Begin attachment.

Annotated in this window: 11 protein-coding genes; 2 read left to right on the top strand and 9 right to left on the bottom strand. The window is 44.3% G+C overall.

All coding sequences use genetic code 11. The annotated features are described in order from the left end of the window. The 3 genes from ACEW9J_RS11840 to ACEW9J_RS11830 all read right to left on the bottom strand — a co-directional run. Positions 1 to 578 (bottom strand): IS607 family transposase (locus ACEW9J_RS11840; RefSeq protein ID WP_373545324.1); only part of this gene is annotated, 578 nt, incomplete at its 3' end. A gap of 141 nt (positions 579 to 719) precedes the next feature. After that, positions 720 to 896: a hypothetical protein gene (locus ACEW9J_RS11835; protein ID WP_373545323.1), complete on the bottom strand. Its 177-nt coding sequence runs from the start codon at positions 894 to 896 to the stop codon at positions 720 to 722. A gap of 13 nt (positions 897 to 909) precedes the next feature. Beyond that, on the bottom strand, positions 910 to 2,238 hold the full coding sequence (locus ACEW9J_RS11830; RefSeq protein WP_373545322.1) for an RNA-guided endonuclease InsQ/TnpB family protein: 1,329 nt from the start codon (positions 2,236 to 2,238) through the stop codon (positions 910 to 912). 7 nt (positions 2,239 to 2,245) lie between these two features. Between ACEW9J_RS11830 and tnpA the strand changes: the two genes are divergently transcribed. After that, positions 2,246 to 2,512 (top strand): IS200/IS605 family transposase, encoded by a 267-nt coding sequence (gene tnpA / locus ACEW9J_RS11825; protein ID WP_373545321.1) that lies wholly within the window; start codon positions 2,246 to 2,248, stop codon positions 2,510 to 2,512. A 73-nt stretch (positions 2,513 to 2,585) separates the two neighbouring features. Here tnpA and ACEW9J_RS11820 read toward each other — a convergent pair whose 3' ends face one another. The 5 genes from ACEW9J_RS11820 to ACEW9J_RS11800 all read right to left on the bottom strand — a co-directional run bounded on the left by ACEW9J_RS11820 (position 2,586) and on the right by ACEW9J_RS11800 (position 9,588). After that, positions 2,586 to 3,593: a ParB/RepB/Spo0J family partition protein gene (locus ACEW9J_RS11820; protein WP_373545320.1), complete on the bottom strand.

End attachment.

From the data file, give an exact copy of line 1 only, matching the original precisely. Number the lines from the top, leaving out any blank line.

Annotated in this window: 11 protein-coding genes; 2 read left to right on the top strand and 9 right to left on the bottom strand. The window is 44.3% G+C overall.